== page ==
In those bitter first days in early October 2014, I witnessed the flight of hope from my soul. Yet in the early fog of my grief I somehow knew, wondrously and thankfully, to reach out and grab it. When such a force of nature as Mack takes her leave, hope flies away with her. Hope was no longer within me, but I instinctively knew that I needed to keep it within sight. Hope came first in the face of my daughter Savannah, for hope resides, for mothers at least, in precious children. But since my mother’s hope for Mack could no longer reside in her body, I needed to find a way for hope to reside in her spirit, instead. The establishment of the Mackenzie Kathleen Memorial Scholarship at Truman State University, where Mack learned to fly, provided a residence for my lost hope for her. Now hope resides in that scholarship. It resides on a pretty little campus in northern Missouri. It resides in the students who have benefited already and will continue to benefit in the future. It resides in an enduring legacy of Mack’s passion for writing. Even though I will sometimes fail in my grief to see it, hope will always reside there, waiting for me to reclaim it.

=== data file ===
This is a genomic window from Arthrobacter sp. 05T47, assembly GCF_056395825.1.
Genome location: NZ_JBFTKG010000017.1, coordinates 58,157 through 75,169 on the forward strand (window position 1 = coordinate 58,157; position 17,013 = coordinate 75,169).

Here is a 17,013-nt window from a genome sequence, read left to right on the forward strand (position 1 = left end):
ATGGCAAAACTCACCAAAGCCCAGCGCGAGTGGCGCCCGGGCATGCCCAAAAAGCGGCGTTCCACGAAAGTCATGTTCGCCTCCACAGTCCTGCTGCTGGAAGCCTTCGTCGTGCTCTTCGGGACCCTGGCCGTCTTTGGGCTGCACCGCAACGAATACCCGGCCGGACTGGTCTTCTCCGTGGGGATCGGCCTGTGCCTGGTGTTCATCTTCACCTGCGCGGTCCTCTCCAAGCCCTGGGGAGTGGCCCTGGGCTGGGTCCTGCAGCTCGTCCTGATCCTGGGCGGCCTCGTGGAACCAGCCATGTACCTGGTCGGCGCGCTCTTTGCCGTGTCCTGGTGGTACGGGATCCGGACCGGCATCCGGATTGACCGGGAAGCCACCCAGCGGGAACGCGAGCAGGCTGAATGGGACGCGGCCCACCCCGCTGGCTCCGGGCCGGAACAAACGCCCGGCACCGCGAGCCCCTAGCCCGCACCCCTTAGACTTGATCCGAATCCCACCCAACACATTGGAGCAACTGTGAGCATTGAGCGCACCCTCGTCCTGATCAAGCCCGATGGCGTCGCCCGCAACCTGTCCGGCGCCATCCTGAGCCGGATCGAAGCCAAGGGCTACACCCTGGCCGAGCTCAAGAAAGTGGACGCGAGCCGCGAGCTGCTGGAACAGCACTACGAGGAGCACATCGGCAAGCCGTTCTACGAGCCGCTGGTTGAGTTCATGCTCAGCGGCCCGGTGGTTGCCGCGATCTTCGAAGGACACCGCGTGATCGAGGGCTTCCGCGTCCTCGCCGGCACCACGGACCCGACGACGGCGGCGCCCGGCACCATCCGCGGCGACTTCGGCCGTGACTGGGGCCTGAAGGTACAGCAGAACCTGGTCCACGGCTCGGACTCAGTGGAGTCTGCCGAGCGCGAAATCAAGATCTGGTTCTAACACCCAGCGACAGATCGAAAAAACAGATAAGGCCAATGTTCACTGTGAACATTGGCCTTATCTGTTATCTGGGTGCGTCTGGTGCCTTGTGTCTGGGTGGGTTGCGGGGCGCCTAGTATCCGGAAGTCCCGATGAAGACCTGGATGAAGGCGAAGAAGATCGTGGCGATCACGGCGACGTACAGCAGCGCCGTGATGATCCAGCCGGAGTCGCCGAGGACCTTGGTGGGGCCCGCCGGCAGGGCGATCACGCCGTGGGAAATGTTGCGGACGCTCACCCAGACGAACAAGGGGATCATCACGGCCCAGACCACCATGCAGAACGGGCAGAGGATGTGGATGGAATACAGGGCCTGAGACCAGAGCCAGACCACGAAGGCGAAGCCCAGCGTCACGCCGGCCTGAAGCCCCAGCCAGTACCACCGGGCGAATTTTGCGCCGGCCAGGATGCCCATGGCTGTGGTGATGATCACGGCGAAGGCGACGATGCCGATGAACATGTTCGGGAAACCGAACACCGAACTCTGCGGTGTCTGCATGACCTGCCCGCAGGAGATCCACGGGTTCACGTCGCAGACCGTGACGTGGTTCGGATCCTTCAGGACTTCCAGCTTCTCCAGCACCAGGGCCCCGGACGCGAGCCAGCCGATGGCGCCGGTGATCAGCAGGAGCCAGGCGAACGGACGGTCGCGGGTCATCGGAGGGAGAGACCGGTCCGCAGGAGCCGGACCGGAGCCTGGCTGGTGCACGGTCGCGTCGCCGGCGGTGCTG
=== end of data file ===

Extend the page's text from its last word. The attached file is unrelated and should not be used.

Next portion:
Today, as we mark the third anniversary of Mack’s passing, I am so proud…and bursting with hope…to announce that the scholarship that bears her name has its third recipient, a small town, Missouri girl named Athena Geldbach. The scholarship will help this studious, serious-minded young woman minimize her college debt and play a small role in her hopes of writing books and pursuing a career in publishing so that she can also help other hopeful writers. Athena has some charming characteristics that remind me of Mack. She has a passion for books, a devotion to pets, and is a liberal arts dreamer who is also, oddly, a math whiz (Mack did calculus just for fun; Athena is a math tutor at Truman). Mack always said she had a super-powered, two-sided brain; and, apparently, Athena has one of those, too.

Today, while you are all, like me, grieving for Mack a little more tearfully, missing her a little more terribly, and feeling the hole she left in your hearts a little more keenly, I send you love and a big-Mack hug. And I send you hope. Because in loving Mack and keeping her spirit always with you, some of my hope resides in you. I have learned that it really doesn’t matter where hope resides; it simply matters that it lives.